Michael Sands, Chair of the Electronic Information Management (EIM) Group with Fenwick & West, was quoted in the InfoWeek article entitled, "Records Retention: Practice What You Preach."
If your organization is going to claim in court that records aren't available because they've been destroyed, be prepared to back up that assertion with a retention and disposition policy—in writing. You should also be prepared to demonstrate how the policy is implemented and how employees are trained in retention and disposition. When creating the policy, IT, legal, and compliance officers need to be involved, as do line-of-business managers. But don't forget the people who actually create the content.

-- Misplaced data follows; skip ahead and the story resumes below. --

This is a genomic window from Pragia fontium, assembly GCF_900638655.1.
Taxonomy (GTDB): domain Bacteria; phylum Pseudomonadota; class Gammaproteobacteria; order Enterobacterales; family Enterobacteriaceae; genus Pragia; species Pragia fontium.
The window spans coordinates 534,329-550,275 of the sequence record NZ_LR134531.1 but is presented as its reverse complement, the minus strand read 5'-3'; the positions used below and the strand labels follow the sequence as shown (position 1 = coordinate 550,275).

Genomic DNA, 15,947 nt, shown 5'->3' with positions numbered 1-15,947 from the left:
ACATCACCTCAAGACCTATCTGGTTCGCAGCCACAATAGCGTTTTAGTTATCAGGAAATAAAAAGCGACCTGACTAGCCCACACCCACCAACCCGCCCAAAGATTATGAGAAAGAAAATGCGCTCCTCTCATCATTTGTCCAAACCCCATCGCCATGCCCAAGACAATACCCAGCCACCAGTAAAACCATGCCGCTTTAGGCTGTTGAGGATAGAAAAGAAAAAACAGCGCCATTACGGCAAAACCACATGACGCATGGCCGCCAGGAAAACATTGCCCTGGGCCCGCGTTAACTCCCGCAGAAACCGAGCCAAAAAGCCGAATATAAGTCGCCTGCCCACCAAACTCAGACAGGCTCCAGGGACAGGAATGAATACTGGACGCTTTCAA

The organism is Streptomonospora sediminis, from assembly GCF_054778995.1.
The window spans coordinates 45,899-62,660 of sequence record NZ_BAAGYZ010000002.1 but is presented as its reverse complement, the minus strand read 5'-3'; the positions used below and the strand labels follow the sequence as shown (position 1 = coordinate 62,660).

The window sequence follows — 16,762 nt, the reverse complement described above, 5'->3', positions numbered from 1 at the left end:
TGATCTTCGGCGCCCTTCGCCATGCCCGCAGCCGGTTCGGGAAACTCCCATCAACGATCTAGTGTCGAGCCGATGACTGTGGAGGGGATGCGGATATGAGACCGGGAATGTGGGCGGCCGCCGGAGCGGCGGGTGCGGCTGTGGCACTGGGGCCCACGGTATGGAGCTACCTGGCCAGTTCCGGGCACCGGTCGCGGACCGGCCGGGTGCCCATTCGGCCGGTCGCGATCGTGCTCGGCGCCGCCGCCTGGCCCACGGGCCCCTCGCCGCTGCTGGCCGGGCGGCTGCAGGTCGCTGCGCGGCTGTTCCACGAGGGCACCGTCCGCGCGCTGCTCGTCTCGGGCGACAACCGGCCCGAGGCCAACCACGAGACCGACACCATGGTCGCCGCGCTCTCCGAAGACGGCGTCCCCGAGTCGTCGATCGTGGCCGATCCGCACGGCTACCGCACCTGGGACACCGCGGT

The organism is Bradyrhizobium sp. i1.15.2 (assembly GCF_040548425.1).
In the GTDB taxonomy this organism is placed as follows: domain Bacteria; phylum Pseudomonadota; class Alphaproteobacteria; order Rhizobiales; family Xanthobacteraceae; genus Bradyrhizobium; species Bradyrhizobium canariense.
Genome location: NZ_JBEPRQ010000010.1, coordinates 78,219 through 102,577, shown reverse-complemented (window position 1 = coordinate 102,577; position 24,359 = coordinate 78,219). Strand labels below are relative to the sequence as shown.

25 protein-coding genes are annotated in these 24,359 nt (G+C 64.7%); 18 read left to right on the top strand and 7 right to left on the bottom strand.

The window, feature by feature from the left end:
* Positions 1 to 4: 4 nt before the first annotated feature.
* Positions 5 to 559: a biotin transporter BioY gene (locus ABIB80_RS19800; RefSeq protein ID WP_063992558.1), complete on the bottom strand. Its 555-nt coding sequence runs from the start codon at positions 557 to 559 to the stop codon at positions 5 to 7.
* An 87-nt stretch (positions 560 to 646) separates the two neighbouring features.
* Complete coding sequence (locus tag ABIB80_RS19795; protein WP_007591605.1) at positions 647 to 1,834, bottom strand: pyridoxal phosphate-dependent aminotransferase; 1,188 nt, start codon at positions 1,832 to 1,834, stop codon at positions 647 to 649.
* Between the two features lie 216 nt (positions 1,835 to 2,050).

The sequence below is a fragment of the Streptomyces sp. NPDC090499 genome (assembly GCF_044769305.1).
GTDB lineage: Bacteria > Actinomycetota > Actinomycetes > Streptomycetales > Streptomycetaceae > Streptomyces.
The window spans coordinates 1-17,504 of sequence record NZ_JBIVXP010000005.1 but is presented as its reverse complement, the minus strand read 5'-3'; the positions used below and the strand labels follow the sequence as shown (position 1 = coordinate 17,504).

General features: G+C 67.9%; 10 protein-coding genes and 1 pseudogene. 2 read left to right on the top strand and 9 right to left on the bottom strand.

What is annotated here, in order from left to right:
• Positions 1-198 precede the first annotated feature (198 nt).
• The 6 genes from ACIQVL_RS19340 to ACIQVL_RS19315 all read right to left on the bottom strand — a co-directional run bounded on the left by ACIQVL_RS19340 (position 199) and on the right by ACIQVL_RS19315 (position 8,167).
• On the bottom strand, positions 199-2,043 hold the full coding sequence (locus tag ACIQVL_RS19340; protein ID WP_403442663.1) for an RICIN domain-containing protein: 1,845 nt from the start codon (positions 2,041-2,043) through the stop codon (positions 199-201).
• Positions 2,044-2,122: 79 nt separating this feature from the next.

Whatever you do, don't write a policy and then fail to follow it. "That's arguably worse than not having a policy at all," says Michael Sands. Many in-house lawyers see retention and disposition as a checklist item, he says. They get a sample policy, slap the company logo on it, put it in a drawer, and forget about it. That's dangerous.
"When a company has a 'policy' that they aren't following, they have defined their own standard of care that they have then failed to meet," Sands says, adding that if your opponent can show that you say one thing but do another, you've already lost.
"If you say, 'We don't have e-mail from the following people prior to March 2006,' courts are generally going to accept that as long as it's supported by a declaration from someone in IT explaining retention and disposition policies and practices," Sands says. "A court isn't going to make you prove a negative."